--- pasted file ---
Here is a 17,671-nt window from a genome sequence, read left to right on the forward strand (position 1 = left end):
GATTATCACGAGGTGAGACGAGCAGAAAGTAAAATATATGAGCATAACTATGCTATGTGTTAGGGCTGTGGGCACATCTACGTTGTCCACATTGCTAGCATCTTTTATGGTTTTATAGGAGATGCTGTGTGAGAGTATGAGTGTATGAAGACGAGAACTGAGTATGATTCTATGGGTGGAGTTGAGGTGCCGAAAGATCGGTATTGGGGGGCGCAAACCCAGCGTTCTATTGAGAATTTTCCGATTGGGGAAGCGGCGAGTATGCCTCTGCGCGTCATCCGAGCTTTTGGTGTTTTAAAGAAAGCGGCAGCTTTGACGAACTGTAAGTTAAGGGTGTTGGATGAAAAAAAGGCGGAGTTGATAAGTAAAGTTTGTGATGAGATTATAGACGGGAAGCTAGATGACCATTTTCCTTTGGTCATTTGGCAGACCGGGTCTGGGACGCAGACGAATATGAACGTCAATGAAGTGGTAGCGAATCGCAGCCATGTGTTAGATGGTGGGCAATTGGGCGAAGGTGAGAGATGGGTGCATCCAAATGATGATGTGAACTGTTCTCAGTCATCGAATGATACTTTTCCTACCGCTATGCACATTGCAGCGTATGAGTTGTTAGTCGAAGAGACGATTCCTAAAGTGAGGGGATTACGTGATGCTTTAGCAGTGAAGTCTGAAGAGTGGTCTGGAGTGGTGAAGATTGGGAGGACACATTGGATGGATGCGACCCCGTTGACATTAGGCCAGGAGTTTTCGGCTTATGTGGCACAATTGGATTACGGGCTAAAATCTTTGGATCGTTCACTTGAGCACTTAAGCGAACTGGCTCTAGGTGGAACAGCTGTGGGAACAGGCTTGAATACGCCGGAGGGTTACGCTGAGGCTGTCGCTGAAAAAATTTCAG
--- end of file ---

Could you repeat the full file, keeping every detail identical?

Here is a 17,671-nt window from a genome sequence, read left to right on the forward strand (position 1 = left end):
GATTATCACGAGGTGAGACGAGCAGAAAGTAAAATATATGAGCATAACTATGCTATGTGTTAGGGCTGTGGGCACATCTACGTTGTCCACATTGCTAGCATCTTTTATGGTTTTATAGGAGATGCTGTGTGAGAGTATGAGTGTATGAAGACGAGAACTGAGTATGATTCTATGGGTGGAGTTGAGGTGCCGAAAGATCGGTATTGGGGGGCGCAAACCCAGCGTTCTATTGAGAATTTTCCGATTGGGGAAGCGGCGAGTATGCCTCTGCGCGTCATCCGAGCTTTTGGTGTTTTAAAGAAAGCGGCAGCTTTGACGAACTGTAAGTTAAGGGTGTTGGATGAAAAAAAGGCGGAGTTGATAAGTAAAGTTTGTGATGAGATTATAGACGGGAAGCTAGATGACCATTTTCCTTTGGTCATTTGGCAGACCGGGTCTGGGACGCAGACGAATATGAACGTCAATGAAGTGGTAGCGAATCGCAGCCATGTGTTAGATGGTGGGCAATTGGGCGAAGGTGAGAGATGGGTGCATCCAAATGATGATGTGAACTGTTCTCAGTCATCGAATGATACTTTTCCTACCGCTATGCACATTGCAGCGTATGAGTTGTTAGTCGAAGAGACGATTCCTAAAGTGAGGGGATTACGTGATGCTTTAGCAGTGAAGTCTGAAGAGTGGTCTGGAGTGGTGAAGATTGGGAGGACACATTGGATGGATGCGACCCCGTTGACATTAGGCCAGGAGTTTTCGGCTTATGTGGCACAATTGGATTACGGGCTAAAATCTTTGGATCGTTCACTTGAGCACTTAAGCGAACTGGCTCTAGGTGGAACAGCTGTGGGAACAGGCTTGAATACGCCGGAGGGTTACGCTGAGGCTGTCGCTGAAAAAATTTCAG